The nearest airport is Cork Airport.


Bus Éireann run bus services to and from Midleton, including to Cork City Bus Station, Whitegate, Waterford, Ballinacurra, Carrigtwohill, Little Island, Glounthaune and Tivoli.[citation needed]


Midleton GAA is the local Gaelic Athletic Association club, and Midleton RFC the local rugby club. Martial arts groups include the Midleton Aikido Club [which has been teaching Aikido in East Cork since 2006] and Midleton Taekwondo Club.[citation needed] Midleton F.C. is the local soccer team, and there is also a cricket club.[citation needed]

Notable people[edit]

See also[edit]


  1. ^ a b "Interactive Data Visualisations: Towns: Middleton". Census 2022. Central Statistics Office. Retrieved 26 September 2023.
  2. ^ "Mainistir na Corann / Midleton". logainm.ie. Irish Placenames Commission. Retrieved 3 April 2020.
  3. ^ a b The illustrated road book of Ireland. London: Automobile Association. 1970.
  4. ^ "Midlton Charter". Irish Archives Resource. Retrieved 28 November 2023.
  5. ^ Hutchinson, John (1902). "Brodrick, Alan" . A catalogue of notable Middle Templars, with brief biographical notices (1 ed.). Canterbury: the Honourable Society of the Middle Temple. p. 31.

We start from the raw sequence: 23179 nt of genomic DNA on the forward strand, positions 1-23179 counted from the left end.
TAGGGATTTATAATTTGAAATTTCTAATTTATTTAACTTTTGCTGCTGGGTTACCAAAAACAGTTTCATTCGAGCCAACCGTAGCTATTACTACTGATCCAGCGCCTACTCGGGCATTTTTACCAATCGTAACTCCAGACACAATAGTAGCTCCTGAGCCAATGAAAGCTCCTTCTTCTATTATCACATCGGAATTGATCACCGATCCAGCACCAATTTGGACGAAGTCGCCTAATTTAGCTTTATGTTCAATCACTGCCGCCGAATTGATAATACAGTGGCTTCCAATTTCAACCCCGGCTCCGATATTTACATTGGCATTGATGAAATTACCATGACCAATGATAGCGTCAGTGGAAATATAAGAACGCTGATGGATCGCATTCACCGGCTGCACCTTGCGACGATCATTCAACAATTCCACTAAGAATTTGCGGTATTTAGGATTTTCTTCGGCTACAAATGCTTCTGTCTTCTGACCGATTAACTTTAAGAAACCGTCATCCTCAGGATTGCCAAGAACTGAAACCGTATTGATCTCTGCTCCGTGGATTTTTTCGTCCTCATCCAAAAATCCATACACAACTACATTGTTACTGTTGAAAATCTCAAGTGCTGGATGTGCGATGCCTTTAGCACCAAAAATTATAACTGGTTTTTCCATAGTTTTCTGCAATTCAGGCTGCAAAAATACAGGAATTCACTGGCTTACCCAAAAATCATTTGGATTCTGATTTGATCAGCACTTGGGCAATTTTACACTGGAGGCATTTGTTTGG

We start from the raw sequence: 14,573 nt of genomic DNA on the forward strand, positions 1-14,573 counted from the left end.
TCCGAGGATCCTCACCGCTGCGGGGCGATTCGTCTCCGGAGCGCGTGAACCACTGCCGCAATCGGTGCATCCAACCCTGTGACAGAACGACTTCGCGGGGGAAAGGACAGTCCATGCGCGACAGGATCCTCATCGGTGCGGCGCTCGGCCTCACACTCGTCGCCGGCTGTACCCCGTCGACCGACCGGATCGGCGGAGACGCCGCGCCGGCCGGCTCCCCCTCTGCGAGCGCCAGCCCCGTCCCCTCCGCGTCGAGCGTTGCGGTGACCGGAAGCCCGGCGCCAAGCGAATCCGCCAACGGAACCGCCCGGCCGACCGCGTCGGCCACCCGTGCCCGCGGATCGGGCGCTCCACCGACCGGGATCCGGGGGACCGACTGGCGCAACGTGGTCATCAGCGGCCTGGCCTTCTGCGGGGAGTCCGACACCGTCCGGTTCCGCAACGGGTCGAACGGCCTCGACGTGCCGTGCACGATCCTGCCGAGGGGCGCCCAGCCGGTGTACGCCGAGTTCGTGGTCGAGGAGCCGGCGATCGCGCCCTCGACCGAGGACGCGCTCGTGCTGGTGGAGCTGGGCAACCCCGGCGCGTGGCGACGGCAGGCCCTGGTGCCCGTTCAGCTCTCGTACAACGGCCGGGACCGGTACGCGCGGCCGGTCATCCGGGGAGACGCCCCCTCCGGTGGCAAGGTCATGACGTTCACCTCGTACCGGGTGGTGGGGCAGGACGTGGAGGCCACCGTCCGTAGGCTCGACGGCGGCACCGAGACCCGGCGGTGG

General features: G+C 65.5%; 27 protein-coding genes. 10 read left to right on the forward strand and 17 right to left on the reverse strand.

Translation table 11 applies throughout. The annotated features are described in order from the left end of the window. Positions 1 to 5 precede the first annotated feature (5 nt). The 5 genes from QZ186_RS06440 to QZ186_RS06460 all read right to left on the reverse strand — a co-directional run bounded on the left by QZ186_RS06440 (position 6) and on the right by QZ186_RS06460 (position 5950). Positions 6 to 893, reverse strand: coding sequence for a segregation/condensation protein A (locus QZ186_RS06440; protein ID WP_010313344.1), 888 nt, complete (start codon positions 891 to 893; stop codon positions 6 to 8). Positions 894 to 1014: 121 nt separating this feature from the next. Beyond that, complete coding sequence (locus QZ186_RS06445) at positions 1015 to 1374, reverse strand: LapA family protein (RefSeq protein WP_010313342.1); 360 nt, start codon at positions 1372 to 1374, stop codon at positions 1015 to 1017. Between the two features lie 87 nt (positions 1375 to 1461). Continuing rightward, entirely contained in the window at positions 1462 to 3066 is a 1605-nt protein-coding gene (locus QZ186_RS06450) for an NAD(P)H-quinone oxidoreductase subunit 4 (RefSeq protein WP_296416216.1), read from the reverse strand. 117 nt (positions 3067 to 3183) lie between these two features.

6. ^ "Midleton Library, Main Street, Midleton, County Cork". National Inventory of Architectural Heritage. Retrieved 28 November 2023.
  7. ^ a b c d Townsend, Peter (1997–1999). The Lost Distilleries of Ireland. Glasgow: Neil Wilson Publishing. ISBN 9781897784877.
  8. ^ "Taoiseach Officially Marks Irish Distillers' Expansion at Midleton Distillery". Irish Distillers. 24 April 2012. Archived from the original on 17 August 2018. Retrieved 17 August 2018.
  9. ^ Shepherd, S; et al. (1992). Illustrated guide to Ireland. London: Reader's Digest.